What works and what doesn’t work in an intentional community? What can the society at large learn from these collective experiments, especially those that have survived and thrived over a long time? Those are the questions at the heart of the Community Research Project, a private initiative of the German researcher Susanne Ratka.

“Over the course of my life I have lived in several intentional communities, and also in more common constellations as a single person or a part of couple in an urban setting. Many people I talk to seem to have a big longing to be embedded in a more communal life-style. I believe that many of the crises and challenges that we are faced with today cannot be solved through the same means by which they were created in the first place.”

"The multiple crises that humanity is facing are becoming increasingly visible: in the form of disasters related to ecological damage, the stark inequalities between a tiny minority of ultra rich and the vast number of desperately poor, the health epedemics related to both deprivation and affluence, mass refugee migrations in many parts of the world, and the scarsity of several once-abundant resources. Countries like China and India are fast joining these already-industrialised nations in putting even more stress on the planet, or in colonizing less powerful regions of the earth. In such a situation, there is an urgent request for alternative pathways for well-being that are sustainable, equitable and just."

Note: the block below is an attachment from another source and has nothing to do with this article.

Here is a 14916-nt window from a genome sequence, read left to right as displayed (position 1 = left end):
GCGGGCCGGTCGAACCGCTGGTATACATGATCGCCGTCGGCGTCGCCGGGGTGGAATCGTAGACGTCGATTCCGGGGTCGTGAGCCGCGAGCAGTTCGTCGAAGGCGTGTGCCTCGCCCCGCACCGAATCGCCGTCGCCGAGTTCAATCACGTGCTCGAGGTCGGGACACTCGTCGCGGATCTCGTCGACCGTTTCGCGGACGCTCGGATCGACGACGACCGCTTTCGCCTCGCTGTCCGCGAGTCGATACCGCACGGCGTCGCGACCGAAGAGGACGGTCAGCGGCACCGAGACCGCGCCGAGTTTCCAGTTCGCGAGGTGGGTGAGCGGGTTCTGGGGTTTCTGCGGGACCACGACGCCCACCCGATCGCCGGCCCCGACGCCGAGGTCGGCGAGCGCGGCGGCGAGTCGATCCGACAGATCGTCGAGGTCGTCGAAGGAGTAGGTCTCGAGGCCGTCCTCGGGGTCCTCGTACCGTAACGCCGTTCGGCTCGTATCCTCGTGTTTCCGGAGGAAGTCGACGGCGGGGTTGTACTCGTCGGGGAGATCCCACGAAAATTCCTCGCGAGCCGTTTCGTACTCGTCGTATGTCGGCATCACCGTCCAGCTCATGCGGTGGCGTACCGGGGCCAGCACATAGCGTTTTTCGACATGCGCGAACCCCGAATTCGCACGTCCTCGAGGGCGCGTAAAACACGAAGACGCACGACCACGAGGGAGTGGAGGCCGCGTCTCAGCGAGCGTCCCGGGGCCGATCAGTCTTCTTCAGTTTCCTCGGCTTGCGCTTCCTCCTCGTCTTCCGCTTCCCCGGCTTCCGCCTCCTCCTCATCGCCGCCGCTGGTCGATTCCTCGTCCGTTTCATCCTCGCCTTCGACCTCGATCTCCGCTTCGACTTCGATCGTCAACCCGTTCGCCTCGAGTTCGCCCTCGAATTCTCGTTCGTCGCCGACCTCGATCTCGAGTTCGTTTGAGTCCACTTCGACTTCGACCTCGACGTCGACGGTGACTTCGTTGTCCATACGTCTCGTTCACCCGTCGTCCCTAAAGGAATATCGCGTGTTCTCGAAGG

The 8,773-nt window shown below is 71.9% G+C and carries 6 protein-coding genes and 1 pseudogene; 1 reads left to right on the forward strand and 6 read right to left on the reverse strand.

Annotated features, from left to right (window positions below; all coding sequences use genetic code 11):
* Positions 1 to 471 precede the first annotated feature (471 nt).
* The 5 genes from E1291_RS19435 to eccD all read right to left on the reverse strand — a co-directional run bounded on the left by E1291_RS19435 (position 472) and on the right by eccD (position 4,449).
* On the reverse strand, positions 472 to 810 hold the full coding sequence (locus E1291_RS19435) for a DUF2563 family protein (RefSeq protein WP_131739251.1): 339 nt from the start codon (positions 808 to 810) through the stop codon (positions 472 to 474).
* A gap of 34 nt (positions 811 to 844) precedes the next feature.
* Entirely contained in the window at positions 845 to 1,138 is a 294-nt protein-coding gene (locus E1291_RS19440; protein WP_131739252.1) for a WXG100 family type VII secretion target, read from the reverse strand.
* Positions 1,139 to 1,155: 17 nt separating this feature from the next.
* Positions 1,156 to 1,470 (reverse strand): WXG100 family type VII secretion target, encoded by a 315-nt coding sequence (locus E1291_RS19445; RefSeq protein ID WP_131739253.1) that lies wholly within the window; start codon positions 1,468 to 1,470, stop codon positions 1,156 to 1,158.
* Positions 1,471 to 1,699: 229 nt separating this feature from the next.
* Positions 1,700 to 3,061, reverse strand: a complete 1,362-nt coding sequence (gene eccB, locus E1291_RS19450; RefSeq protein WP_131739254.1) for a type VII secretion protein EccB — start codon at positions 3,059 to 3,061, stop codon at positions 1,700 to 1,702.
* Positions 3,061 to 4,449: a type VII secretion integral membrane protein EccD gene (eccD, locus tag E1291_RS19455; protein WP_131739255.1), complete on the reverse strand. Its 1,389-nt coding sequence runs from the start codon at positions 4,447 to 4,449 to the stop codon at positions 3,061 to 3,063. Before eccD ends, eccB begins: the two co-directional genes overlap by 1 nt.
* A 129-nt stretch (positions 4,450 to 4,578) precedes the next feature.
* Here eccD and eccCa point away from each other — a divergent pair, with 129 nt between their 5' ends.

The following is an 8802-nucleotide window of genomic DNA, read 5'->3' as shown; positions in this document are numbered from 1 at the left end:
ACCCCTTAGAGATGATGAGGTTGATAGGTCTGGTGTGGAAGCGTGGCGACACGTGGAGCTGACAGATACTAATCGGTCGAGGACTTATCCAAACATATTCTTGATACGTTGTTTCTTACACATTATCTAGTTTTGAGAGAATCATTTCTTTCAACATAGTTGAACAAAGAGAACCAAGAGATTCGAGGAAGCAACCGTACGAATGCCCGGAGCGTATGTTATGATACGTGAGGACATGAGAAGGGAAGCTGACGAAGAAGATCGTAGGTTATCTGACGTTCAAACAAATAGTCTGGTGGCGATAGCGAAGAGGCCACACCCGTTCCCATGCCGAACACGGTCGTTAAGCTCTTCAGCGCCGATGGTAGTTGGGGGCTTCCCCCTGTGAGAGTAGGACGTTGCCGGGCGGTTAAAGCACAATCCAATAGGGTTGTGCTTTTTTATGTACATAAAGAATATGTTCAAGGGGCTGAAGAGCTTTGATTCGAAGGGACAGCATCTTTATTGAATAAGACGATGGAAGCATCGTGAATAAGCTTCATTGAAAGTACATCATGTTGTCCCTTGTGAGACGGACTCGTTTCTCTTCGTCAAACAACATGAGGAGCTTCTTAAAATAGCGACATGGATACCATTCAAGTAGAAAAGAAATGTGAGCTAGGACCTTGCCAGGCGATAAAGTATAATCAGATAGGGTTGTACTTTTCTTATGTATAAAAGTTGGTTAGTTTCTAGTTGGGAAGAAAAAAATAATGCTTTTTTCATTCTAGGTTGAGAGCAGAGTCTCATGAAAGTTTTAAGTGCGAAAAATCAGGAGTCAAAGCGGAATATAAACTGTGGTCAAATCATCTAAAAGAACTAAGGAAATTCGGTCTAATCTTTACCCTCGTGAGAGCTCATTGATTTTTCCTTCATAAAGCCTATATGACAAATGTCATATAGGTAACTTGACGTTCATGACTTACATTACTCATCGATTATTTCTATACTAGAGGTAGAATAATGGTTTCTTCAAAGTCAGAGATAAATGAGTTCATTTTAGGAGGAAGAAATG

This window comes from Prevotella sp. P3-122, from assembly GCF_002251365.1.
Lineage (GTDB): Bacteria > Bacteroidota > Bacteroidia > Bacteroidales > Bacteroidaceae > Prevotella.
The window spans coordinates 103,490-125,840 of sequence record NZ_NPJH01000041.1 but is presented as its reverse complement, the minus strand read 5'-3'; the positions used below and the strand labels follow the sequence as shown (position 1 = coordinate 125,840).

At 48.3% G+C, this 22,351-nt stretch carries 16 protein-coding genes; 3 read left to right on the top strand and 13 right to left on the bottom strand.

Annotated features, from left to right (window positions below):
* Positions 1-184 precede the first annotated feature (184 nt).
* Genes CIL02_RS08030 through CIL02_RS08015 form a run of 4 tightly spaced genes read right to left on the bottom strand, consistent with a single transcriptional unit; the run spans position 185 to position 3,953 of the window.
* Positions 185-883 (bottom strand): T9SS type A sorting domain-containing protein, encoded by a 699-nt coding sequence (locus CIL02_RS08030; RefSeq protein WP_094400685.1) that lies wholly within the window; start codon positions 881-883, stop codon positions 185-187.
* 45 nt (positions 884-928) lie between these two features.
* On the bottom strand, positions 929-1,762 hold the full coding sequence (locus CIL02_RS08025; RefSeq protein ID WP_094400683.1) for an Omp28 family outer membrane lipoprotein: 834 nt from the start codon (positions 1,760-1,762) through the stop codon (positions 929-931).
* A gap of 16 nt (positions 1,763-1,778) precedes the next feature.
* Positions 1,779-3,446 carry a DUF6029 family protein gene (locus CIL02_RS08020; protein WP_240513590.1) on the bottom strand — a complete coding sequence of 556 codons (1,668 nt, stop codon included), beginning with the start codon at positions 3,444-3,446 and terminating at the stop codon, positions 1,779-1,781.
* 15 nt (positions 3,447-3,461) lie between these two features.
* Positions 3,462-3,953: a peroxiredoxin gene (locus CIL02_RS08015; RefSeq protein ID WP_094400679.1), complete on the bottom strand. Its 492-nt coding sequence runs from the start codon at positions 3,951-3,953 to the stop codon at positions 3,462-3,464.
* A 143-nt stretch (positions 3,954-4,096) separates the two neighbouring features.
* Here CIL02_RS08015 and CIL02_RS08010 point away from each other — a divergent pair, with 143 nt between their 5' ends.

Ashish Kotari 

So we have to ask ourselves how do we want to live tomorrow?

We need to rethink and question our way of living and look at brave people who have been exploring and testing new social models for many decades: in particular the intentional communities. Communities and eco-thinkers around the world are the leading edge and hope bearers of this transition movement and have a lot to say and teach us.
Until some time ago, communities understood themselves as counter-models to the cultural mainstream and encapsulated from society. Today there is more willingness in the communities to open up to society – as well as for society to interact with communities as a result of the increasing crises.

Far too little of the already existing findings and research results is publicly known and I would like to contribute with my work to bring more of it into general awareness.


Susanne Ratka

“It’s so exciting to be visiting all these communities, to talk with the people and share their life for a few weeks. What is it that they have learned about living harmoniously in an intentional community, and what can  society at large learn from their example?”


Learn more about Susanne’s travels